Aug 112008
 

Mark Parrish and Glen Murray may find a new home soon. The Predators counted on Alexander Radulov entering the season as one of their main scoring threats, but now that the emerging sniper has returned to Russia, it leaves a big hole on their offense. Although the Preds have decent offensive punch, without Radulov they really lack a game-breaker forward. Even with Steve Sullivan back, their wingers remain largely undersized and only above average. The Preds have never blown teams away with their offense, but rather with their grit and determination (losing Darcy Hordichuk will hurt, trust me), deep defense, and good goaltending. Neither Parrish or Murray, especially the latter, are the big goalscorers they used to be, but if the Preds are looking for depth they might be the answer. It is a much better option than trading away valuable assets on their blueline (they’ve already lost Marek Zidlicky to the Wild) for the Lightning’s unhealthy excess of forwards. Parrish has publicly stated that he is considering the Preds as one of his potential destinations.

The Kings have suddenly jumped back onto the NHL news wire, after remaining very quiet during the free agent frenzy. The purple and black have reportedly signed prospect Drew Doughty to an entry-level contract. The second overall selection in this year’s draft was a key player for Canada in the WJHC’s, being named the tournament’s top defenseman. The Kings have clearly got a very poor defensive corps, and although Tom Preissing has been respectable , he’s not exactly first pairing material. Should Doughty make the team out of training camp, I highly doubt he’ll be getting top four minutes. Preissing, Jack Johnson, and Matt Greene will be their top three, with potentially Denis Gauthier or Peter Harrold rounding it out. Doughty, because he’s so impressive, does not deserve to play only 10-15 minutes a game. Defensemen, as a general rule of thumb, take longer than forwards to develop, and I don’t think another season at Guelph would hurt. He is clearly heads and shoulders above the rest of the competition, but I’d rather see him log 25 minutes with the Storm rather than riding the pine in the NHL. He’s still got tons of room to improve and sitting on the bench won’t help. I think the Kings are going to let him play 9 games and then send him back to the OHL. Anything less or more is a waste of time for all involved.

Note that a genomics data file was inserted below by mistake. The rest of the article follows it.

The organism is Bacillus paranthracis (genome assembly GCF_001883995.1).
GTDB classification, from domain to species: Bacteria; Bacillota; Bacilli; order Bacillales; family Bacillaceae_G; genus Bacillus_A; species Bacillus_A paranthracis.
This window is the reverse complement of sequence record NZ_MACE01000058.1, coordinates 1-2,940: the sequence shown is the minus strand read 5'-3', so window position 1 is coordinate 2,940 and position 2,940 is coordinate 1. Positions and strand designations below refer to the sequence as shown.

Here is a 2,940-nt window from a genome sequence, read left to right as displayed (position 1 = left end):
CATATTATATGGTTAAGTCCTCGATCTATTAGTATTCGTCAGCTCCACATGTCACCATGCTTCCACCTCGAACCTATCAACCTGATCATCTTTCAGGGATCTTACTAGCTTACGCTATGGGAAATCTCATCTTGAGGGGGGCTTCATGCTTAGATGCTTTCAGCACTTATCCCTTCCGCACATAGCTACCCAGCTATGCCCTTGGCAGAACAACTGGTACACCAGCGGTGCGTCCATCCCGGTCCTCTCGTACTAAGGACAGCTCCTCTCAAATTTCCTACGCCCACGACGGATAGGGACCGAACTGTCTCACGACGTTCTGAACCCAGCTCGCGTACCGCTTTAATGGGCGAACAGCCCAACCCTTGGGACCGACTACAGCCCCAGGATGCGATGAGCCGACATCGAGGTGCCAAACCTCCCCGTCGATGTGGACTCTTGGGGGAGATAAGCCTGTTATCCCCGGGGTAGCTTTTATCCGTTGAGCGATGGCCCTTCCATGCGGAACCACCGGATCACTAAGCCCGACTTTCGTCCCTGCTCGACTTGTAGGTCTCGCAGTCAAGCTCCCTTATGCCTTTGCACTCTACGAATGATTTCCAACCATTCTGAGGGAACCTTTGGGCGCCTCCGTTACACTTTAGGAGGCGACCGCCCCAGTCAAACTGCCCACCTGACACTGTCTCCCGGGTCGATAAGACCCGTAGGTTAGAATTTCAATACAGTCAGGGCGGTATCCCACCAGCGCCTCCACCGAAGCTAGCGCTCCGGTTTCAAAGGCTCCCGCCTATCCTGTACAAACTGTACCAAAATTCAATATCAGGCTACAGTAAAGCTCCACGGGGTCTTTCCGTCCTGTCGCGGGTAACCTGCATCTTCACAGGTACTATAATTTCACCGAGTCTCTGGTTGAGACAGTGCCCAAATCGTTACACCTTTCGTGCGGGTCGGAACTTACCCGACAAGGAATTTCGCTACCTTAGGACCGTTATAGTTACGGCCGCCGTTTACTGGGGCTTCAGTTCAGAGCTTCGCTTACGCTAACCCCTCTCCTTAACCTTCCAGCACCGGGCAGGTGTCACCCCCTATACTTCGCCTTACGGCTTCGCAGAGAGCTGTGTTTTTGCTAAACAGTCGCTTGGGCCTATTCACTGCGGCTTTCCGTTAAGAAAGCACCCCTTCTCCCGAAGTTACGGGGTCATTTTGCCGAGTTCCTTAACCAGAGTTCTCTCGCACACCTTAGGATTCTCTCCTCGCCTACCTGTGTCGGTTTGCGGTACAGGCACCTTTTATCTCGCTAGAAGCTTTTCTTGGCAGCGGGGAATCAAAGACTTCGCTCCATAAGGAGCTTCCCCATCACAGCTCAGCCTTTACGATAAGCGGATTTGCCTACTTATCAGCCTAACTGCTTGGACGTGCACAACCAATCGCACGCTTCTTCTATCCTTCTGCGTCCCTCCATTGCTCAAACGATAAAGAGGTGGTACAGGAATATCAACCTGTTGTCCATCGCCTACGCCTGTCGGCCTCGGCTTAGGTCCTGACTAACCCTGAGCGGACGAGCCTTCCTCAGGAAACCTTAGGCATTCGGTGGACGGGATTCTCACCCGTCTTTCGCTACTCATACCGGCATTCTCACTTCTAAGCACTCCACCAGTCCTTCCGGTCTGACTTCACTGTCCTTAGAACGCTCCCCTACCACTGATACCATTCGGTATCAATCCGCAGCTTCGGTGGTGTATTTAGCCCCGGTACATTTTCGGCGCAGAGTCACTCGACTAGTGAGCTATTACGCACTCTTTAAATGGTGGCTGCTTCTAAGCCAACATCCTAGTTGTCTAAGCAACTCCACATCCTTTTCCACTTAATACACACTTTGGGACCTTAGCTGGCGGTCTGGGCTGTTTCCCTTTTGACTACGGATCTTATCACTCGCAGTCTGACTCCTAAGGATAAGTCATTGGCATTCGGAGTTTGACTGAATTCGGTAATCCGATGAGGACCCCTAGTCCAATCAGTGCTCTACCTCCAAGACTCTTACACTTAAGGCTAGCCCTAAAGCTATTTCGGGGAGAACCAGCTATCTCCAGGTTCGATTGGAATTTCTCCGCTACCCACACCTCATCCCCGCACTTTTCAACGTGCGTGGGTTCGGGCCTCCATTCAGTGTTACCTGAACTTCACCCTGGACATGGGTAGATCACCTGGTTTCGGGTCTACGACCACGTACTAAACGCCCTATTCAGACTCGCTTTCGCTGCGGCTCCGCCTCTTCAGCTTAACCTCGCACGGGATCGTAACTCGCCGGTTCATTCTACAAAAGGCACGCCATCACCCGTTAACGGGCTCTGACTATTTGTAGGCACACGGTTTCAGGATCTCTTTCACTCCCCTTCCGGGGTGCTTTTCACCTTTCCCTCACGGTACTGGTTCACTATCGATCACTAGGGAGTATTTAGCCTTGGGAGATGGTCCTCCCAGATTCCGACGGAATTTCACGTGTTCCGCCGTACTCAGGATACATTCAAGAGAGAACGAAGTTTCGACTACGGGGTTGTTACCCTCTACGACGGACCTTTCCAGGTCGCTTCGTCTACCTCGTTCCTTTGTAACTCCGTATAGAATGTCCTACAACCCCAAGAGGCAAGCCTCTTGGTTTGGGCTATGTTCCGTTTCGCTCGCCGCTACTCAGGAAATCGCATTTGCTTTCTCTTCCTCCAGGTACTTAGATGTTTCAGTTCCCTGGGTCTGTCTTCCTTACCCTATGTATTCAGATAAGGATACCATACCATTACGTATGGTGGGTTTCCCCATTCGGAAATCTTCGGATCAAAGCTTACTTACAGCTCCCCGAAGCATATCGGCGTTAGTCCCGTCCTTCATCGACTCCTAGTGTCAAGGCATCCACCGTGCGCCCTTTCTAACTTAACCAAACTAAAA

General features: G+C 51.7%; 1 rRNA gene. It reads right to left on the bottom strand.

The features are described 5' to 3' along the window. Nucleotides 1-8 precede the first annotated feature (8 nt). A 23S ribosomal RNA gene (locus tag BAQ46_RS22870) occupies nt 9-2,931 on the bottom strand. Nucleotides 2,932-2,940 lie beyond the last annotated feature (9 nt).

Sep 242007
 

Over the next week I am going to be posting brief reviews of what we can expect from each team in the NHL for the upcoming season. Included will be some team strengths and weaknesses as well as some question marks for what to look for and a final outlook. The question marks will be an indication of what might occur and if it does they could finish better than I expect. Finally, once all the previews are complete I will post my final standings predictions. So, lets start off in the Pacific Division.

Anaheim Ducks
Strengths:
-One of the best goaltending tandems in the league.
-The experience of winning the Stanley Cup.
-Young talent in Getzlaf, Perry, Ryan.
-Chris Pronger (and Niedermayer if he returns)
Weaknesses:
-For whatever reason, recently teams that make the Stanley Cup finals have struggled the following season.
-The loss of Selanne, Niedermayer and Penner takes a lot away from last years cup wining team.
-Questionable health of newcomers Bertuzzi and Schneider
Question Marks:
-Will Niedermayer or Selanne return at some point?
-Can Bertuzzi become the 25 goal, 60+ point guy the Ducks need him to be?
-Will they eventually trade Bryzgalov for some help elsewhere.
Outlook:
-The Ducks should easily make the playoffs but defending the Stanley Cup is going to be difficult with the current lot of players as they likely haven’t adequately replaced the performances of Selanne, Niedermayer and Penner. Of course, that all changes should Niedermayer return because the Ducks would then have an insanely good defense that no team could come close to matching.